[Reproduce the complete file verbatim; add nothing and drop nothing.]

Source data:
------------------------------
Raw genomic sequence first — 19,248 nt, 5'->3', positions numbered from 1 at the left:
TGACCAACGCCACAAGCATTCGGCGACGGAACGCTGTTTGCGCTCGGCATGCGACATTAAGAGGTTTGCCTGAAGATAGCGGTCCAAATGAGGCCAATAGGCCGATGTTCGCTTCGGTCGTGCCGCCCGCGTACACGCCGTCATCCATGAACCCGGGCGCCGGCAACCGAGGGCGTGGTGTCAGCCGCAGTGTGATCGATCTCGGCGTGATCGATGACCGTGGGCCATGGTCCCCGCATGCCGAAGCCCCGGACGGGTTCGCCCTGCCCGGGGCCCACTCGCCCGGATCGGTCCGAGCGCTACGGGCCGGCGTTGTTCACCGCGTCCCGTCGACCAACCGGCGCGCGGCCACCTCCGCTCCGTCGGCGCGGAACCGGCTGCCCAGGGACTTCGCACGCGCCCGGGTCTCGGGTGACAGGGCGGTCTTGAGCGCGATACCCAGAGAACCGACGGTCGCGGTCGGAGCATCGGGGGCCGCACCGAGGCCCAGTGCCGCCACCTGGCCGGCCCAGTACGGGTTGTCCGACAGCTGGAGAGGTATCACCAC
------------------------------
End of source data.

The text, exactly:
Raw genomic sequence first — 19,248 nt, 5'->3', positions numbered from 1 at the left:
TGACCAACGCCACAAGCATTCGGCGACGGAACGCTGTTTGCGCTCGGCATGCGACATTAAGAGGTTTGCCTGAAGATAGCGGTCCAAATGAGGCCAATAGGCCGATGTTCGCTTCGGTCGTGCCGCCCGCGTACACGCCGTCATCCATGAACCCGGGCGCCGGCAACCGAGGGCGTGGTGTCAGCCGCAGTGTGATCGATCTCGGCGTGATCGATGACCGTGGGCCATGGTCCCCGCATGCCGAAGCCCCGGACGGGTTCGCCCTGCCCGGGGCCCACTCGCCCGGATCGGTCCGAGCGCTACGGGCCGGCGTTGTTCACCGCGTCCCGTCGACCAACCGGCGCGCGGCCACCTCCGCTCCGTCGGCGCGGAACCGGCTGCCCAGGGACTTCGCACGCGCCCGGGTCTCGGGTGACAGGGCGGTCTTGAGCGCGATACCCAGAGAACCGACGGTCGCGGTCGGAGCATCGGGGGCCGCACCGAGGCCCAGTGCCGCCACCTGGCCGGCCCAGTACGGGTTGTCCGACAGCTGGAGAGGTATCACCAC